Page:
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Cadillac CTS 3.6 V6 Car Review | December 7, 2007

Driven December 2007

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Forget Elvis. Forget Liberace. Forget pink tail fins. GM chiefs have had enough of the world associating Cadillac with hazy notions of retro extravagance, and have instead decreed it a brand for movers and shakers and go-getters. So when we think Caddy we should think tigers. With guns. On speedboats.

And Cadillac believes the new CTS is the car to change those perceptions. It certainly looks the part: imposing, muscular and high-hipped, with liberal flashes of chrome and reams of LED strip lights. Subtle? Not even slightly, but it's a solid design that teems with pleasing details: that front fender is, apparently, the most complex panel ever stamped.

Surprisingly, it's the same story on the inside. Neat hand-stitching runs across the leather dash, while the only signs of authentic US flimsiness are the creaky plastic panels on the centre console.

The 3.6-litre V6 feels similarly robust. Whisper-quiet at tickover, it develops a pleasantly steely growl at high revs. With 311bhp channelling through the rear wheels, it's perhaps not as quick as you might expect, but 6.3 seconds to 60mph is respectable enough.

Of course, there's a large elephant in the room here: an elephant with 'HANDLING?' painted across its side in foot-high letters. By tradition, a big American saloon should corner with all the grace of, well, a large elephant in a very small room.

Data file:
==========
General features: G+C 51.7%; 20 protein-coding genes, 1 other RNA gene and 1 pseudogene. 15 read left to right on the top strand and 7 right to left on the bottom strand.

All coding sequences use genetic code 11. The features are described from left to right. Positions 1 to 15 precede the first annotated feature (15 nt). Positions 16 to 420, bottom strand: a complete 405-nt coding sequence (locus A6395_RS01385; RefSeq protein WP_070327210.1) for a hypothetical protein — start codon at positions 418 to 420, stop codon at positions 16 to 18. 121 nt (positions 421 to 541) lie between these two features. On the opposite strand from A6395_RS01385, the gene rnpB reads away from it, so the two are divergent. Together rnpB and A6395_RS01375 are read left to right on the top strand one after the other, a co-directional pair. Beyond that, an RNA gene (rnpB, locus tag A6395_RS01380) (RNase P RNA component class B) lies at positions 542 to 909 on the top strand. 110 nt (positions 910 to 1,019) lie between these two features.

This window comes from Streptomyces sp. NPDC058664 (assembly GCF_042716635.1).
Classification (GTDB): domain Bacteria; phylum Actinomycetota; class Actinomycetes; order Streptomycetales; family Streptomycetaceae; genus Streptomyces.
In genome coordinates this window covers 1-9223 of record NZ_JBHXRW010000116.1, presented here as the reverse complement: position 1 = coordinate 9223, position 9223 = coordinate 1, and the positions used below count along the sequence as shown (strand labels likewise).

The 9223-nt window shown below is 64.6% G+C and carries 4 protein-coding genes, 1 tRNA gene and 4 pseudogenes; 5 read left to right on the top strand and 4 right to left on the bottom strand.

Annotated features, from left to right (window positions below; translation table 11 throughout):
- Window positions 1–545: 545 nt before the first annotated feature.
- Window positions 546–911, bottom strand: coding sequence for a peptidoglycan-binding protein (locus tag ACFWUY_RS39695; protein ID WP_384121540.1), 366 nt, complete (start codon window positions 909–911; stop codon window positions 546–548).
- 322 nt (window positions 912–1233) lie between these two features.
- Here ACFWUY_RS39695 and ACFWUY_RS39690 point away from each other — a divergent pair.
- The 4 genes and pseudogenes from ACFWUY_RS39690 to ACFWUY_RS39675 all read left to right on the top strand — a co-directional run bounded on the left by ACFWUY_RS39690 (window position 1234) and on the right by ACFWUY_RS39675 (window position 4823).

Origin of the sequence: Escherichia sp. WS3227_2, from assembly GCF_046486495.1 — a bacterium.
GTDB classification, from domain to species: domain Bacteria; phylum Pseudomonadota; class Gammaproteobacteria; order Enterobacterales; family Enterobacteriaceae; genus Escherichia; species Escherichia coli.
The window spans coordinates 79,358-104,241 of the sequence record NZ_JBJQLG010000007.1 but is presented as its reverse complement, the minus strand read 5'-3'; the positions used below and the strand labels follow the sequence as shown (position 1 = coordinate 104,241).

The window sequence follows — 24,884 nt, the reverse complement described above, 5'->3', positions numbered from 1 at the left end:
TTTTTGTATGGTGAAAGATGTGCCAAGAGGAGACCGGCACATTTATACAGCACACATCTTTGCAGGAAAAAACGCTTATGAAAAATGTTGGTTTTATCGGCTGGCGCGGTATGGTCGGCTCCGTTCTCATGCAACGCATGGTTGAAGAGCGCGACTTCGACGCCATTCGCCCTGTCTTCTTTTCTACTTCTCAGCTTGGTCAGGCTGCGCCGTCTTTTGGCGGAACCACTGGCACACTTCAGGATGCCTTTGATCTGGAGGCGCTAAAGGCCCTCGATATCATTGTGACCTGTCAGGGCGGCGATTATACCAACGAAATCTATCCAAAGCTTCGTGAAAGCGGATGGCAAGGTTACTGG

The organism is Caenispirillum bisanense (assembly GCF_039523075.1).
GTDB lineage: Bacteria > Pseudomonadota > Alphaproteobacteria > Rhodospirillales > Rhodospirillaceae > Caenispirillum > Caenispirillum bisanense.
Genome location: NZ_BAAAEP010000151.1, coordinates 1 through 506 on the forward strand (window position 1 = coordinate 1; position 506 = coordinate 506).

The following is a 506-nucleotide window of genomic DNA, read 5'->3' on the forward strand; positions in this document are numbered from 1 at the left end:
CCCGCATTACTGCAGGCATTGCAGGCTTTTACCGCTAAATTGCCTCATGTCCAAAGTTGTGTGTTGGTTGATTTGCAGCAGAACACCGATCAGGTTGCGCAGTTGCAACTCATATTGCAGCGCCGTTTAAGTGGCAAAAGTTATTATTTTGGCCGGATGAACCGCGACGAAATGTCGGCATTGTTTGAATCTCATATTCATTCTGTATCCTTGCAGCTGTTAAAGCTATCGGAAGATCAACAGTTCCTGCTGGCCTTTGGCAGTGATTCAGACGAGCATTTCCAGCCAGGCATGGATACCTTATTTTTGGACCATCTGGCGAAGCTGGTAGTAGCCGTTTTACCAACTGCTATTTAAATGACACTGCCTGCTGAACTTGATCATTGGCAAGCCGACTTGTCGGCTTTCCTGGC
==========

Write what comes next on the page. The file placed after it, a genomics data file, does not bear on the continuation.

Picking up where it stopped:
But that wouldn't fit too comfortably with the whole tiger-speedboat philosophy, so Cadillac's engineers camped out at the Nürburgring for a few months to teach the CTS to handle like a proper German performance saloon.

They've not made a bad fist of it. The stiffest suspension set-up - wisely, Cadillac isn't bringing the slushiest handling pack to the UK - keeps the CTS sharp on turn-in and composed through the twisty stuff. OK, the ride is a mite jittery at low speed, but overall the drive is - hell, I'll just come right out and say it - good. Yes, good.

OK, with no diesel reaching the line-up until 2009, the CTS's lofty carbon emissions and meagre fuel economy (a sobering 14mpg on my test run) will be enough to deter many, but hell, those sort of prissy eco-concerns aren't what New Cadillac is about. New Cadillac is about elegance and luxury... apparently.

And, in case you were wondering, you can't even buy the new CTS in pink. Elvis has left the building.

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